Holy crap, I got to drive a Tatra T-87

behind the wheel of a Tatra T-87

I’m fortunate that with my job at Hagerty, I get to drive a lot of interesting cars. I’ve always wanted to drive a Tatra and recently got the chance. OK, so what’s the big deal? Styling wise, you can tell right away that the Tatra is something different, and the mechanicals are just as interesting. It has a rear-mounted, air-cooled V-8. How cool is that? Built in Czechoslovakia, these cars were pretty aerodynamically advanced, and had some distinct touches you’d never forget. Tatra only made about 3,000 of these from 1936 to 1950, and none were sold in the United States, so it is indeed a rare piece.

The 1947 Tatra T-87 I drove, which is part of the eclectic collection at the Lane Motor Museum, is very road worthy, having participated in museum rallies, the Great Race, and the Copperstate 1000 last year. My time behind the wheel covered a couple of hundred miles of motoring on one of my favorite roads in the country, the Natchez Trace Parkway. Winding through the hills between Nashville, Tennessee, and Tupelo, Mississippi, it’s a scenic road with smooth curves and plenty of places to stop and smell the flowers.

Tatra T-87 front 3/4
courtesy of Brad Philips

Starting at the front, you notice a bulbous front end with three headlights for improved nighttime visibility. It reminds me of a locomotive and is a little like a Tucker in that respect, although the Tatra’s center light doesn’t move with the front wheels. Sweeping back to the windshield, the Czechs didn’t have the ability to create curved glass for the car, so three pieces of flat glass make up the relatively panoramic windshield. It works nicely with the design and gives it a likeness to the cockpit of a World War II bomber. The roofline sweeps back to the tail, and take a look at that incredible sunroof! The weather on my drive was perfect, and I had the roof open to take in all the splendor that nature offered.

Tatra T-87 profile
courtesy of Brad Philips

Moving around to the side, you can really take in more of the aerodynamic features of the design. Rear wheel spats, that magnificent dorsal fin, smooth curves all the way to the rear bumper. Notice the two ears just as you pass the rear quarter windows. Those are air intakes, which should tell you that something special is going on with the engine. Four doors open to a spacious and comfortable place to take a drive or a ride.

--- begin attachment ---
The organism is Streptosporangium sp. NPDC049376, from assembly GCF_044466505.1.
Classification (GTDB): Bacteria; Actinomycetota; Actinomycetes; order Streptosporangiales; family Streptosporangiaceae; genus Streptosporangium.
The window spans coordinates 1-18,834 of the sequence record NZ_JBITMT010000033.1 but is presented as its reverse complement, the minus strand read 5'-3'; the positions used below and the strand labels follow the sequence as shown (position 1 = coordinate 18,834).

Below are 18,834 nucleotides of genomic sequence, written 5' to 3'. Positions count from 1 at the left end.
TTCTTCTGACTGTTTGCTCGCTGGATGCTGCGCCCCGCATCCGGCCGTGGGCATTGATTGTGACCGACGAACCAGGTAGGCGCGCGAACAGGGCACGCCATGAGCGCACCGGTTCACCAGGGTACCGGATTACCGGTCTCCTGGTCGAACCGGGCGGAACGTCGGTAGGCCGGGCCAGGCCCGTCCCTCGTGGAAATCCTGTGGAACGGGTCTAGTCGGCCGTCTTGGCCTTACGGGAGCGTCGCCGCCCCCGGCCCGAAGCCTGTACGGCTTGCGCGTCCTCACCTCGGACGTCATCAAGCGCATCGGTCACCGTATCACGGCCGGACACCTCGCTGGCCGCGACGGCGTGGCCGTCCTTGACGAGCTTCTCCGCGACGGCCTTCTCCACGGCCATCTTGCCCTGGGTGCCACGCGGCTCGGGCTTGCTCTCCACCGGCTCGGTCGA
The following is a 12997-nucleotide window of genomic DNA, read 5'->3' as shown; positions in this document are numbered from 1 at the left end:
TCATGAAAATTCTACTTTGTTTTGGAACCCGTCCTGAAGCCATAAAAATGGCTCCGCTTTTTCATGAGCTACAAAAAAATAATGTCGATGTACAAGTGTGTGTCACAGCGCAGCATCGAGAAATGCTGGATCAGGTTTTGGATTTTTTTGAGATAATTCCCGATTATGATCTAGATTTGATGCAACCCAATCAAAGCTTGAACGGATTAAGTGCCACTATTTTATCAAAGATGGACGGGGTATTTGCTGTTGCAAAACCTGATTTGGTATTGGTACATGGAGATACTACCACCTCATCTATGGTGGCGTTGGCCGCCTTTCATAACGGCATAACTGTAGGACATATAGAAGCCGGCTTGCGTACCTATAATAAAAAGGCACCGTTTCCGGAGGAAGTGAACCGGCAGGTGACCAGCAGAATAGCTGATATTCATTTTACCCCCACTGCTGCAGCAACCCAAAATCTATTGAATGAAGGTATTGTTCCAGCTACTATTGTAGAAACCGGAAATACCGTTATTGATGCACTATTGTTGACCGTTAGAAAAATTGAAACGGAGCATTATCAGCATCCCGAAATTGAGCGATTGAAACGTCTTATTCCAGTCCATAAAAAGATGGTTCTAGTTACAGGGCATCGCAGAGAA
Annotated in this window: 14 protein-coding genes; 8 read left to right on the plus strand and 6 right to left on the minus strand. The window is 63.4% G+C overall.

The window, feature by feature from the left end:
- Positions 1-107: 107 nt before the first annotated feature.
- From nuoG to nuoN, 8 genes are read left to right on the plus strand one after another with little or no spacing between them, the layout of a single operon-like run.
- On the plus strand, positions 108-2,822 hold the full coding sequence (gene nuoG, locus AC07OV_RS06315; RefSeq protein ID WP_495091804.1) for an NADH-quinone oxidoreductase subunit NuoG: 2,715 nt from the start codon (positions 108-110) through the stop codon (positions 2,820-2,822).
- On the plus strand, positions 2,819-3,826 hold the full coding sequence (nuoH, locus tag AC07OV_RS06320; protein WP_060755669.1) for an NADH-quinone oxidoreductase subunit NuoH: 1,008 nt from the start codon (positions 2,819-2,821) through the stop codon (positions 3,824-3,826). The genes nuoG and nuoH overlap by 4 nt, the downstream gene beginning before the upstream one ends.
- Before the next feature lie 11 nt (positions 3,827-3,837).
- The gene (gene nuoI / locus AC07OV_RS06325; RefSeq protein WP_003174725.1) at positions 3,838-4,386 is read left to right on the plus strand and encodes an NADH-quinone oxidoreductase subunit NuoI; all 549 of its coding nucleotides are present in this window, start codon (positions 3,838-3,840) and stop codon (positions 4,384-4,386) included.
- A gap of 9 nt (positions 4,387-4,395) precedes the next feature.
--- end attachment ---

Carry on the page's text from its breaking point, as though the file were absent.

Tatra T-87 rear
courtesy of Brad Philips

The rear of the car offers my favorite view. Cooling vents abound for the rear-mounted V-8, displacing a little under 3.0 liters. It is air cooled, produces about 75 horsepower, and even has overhead cams. Thanks to the aerodynamics of the car, that’s good enough to push the Tatra T-87 to 100 mph, or a little over 160 km/h, as indicated on the speedometer. And check out that single bazooka exhaust.

Tatra T-87 steering wheel
courtesy of Brad Philips

Climbing inside the car, you are really struck by how opulent it is. Trimmed in red felt and soft vinyl, it’s my favorite color combination against silver paint. It’s a little Art Deco in there, which I love. Travel left to right across the instrument panel and you’ll find the fuel level, oil temperature, speedometer, and a clock at the far side. There is an Autometer oil pressure gauge where the ashtray used to be, and that’s a worthy addition to any classic. To start the car, there’s a little switch under the dash you click to the right, then hit the starter button at the far left. With a mechanical clang from the starter, the V-8 roared to life and settled down to a nice idle.